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 Table of Contents  
ORIGINAL ARTICLE
Year : 2014  |  Volume : 13  |  Issue : 1  |  Page : 5-11

Risk factors associated with distal humeral fractures: A radiological study of Nigerians admitted at National Orthopedic Hospital, Igbobi, Lagos State, Nigeria


Department of Anatomy, School of Basic Medical Sciences, College of Medical Sciences, University of Benin, Benin City, Edo State, Nigeria

Date of Web Publication14-Oct-2014

Correspondence Address:
Vitalis C Ezeuko
Department of Anatomy, School of Basic Medical Sciences, College of Medical Sciences, University of Benin, Ugbowo, Benin City
Nigeria
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Source of Support: None, Conflict of Interest: None


DOI: 10.4103/1596-2393.142918

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  Abstract 

Aim: This study is aimed at investigating the possible risk factors associated with distal humeral fractures among Nigerians. Materials and Methods: The study was carried out retrospectively at the Department of Medical Records, National Orthopedic Hospital, Igbobi, Lagos State, Nigeria using Plain films of X-ray from a total number of 144 patients of ages from birth to 100 years (0-100 years), comprising of 88 males and 56 females. Results: It reveals that the age group 1-10 years were affected more than other age groups. This study also shows that fall is the main cause of distal humeral fractures (68.7%) followed by road traffic accidents (27.8%). The predominance of fracture of the left humerus in this study was statistically significant. Conclusion: Since distal humeral fracture is an issue of harsh economic consequences, various measures should be taken by all the parties involved so as to address the menace.

Keywords: Distal, fracture, humerus, risk factors


How to cite this article:
Ezeuko VC, Ehimigbai A, Esechie E L. Risk factors associated with distal humeral fractures: A radiological study of Nigerians admitted at National Orthopedic Hospital, Igbobi, Lagos State, Nigeria. J Exp Clin Anat 2014;13:5-11

How to cite this URL:
Ezeuko VC, Ehimigbai A, Esechie E L. Risk factors associated with distal humeral fractures: A radiological study of Nigerians admitted at National Orthopedic Hospital, Igbobi, Lagos State, Nigeria. J Exp Clin Anat [serial online] 2014 [cited 2020 Jul 14];13:5-11. Available from: http://www.jecajournal.org/text.asp?2014/13/1/5/142918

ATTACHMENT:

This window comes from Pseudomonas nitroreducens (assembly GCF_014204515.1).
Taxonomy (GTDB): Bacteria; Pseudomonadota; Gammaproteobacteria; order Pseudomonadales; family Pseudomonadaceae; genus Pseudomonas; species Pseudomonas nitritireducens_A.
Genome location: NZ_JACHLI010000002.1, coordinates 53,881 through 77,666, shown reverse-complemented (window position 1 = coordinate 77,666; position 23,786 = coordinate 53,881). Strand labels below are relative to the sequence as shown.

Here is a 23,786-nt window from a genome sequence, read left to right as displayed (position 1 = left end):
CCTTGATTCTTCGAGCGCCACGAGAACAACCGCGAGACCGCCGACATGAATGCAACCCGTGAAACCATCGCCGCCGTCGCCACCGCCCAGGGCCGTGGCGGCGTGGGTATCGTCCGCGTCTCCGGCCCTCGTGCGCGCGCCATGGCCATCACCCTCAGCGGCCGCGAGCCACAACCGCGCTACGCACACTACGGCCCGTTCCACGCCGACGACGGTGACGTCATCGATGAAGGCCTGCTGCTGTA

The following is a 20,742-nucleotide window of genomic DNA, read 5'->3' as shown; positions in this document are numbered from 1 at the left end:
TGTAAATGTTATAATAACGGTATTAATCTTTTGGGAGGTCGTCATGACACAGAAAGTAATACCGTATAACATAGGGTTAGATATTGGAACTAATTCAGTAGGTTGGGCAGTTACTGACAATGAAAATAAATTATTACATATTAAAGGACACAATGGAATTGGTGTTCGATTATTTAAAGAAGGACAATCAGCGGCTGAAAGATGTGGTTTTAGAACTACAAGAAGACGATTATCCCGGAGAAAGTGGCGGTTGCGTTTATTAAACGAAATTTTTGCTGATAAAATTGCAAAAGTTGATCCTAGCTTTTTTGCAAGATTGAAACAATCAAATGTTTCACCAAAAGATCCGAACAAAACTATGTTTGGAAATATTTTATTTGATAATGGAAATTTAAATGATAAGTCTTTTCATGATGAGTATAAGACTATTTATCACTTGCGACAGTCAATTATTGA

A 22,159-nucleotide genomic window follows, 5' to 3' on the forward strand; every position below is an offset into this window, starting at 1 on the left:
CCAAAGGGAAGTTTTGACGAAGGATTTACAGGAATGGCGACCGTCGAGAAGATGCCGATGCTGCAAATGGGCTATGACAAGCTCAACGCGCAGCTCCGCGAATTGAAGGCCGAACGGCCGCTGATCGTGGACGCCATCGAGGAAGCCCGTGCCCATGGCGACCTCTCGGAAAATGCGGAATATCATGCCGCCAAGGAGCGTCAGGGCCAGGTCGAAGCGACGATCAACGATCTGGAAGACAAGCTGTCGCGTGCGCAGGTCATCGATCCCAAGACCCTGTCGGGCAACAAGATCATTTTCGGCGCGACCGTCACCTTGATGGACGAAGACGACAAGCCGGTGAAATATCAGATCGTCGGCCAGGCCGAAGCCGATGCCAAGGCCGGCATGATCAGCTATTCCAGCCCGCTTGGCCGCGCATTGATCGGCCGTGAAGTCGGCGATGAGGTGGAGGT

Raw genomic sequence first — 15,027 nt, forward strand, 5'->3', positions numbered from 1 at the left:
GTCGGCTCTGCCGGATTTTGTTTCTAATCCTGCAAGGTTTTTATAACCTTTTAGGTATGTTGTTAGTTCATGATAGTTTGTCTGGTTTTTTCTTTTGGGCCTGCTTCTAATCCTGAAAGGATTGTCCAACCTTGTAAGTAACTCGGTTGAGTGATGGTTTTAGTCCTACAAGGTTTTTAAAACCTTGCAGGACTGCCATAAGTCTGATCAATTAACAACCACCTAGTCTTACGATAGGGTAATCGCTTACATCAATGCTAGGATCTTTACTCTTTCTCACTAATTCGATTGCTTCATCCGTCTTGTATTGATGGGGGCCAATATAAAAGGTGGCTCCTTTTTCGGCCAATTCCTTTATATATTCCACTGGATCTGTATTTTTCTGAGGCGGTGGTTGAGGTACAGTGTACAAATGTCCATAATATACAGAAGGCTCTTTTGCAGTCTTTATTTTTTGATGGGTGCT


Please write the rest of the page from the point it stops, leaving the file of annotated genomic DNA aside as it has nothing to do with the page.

Introduction Top


Distal humeral fractures makeup 0.5-2% of all fractures, but up to 30% of fractures involving the elbow (Webb, 2001). Distal humeral supracondylar fractures account for 17.9% of all fractures in pediatric populations, making them the second most common pediatric fracture (Cheng et al., 1999). Extension-type injuries, which result from force applied to a fully extended elbow, are reported in 99% of supracondylar fractures (Cheng et al., 2001). Past literatures had shown that these injuries are most commonly caused by falls (70%), most frequently occur between July and November, and occur in the nondominant arm in 61% of patients (Cheng et al., 1999; Cheng et al., 2001). Several studies have established the median age at injury is between ages 3 and 8 years, whereas reports of sex predilection vary (Cheng et al., 1999; Houshian et al., 2001). Distal humeral fractures can generate complicated clinical scenarios, and definitive treatment remains controversial. The complexity of these fractures is due to the close relationship of anatomic structures within the elbow joint. Distal humeral fracture occurs in a bimodal distribution with the majority occurring in young males between the ages of 5 and 10. The second most prevalent population is the elderly with osteoporosis. There is no literature available on the epidemiologic study of risk factors associated with distal humeral fractures among Nigerians. Hence, this study is aimed at investigating the possible risk factors associated with distal humeral fractures among Nigerians. It was hypothesized that age, gender, side affected, climatic season, fall and road traffic accidents are risk factors associated with distal humeral fractures.


  Materials and methods Top


The study was carried out retrospectively at the Department of Medical Records, National Orthopedic Hospital, Igbobi, Lagos State, Nigeria using Plain films of X-ray (both anteroposterior and lateral views) that were taken between 2007 and 2012 from a total number of 144 patients of ages from birth to 100 years (0-100 years), comprising of 88 males and 56 females. The plain films that were selected for the study were strictly those of Nigerians based on the information given by the subjects and filled in their case notes.

Information that were gathered from the patients' case notes included age of the patients, gender of the patients, ethnic groups, side affected, cause of the fracture and date admitted. The causes were grouped into three: Those that occurred as a result of the fall, those occurred as a result of road traffic accident (RTA) and those that occurred as a result of other causes (these included birth injuries, pathological, industrial machines and cutlass). The ages were grouped thus; at birth, 1-10 years, 11-20 years… 61-70 years and above 70 years.

The analyses were done using Statistical Package for Social Sciences (SPSS) version 16.0 (Chicago, SPSS Inc.) and presented in bar charts. The frequencies were reported as percentages. The differences in frequencies were compared using Chi-square test. The differences were considered statistically significant at 95% confidence level, that is, when (P < 0.05).


  Results Top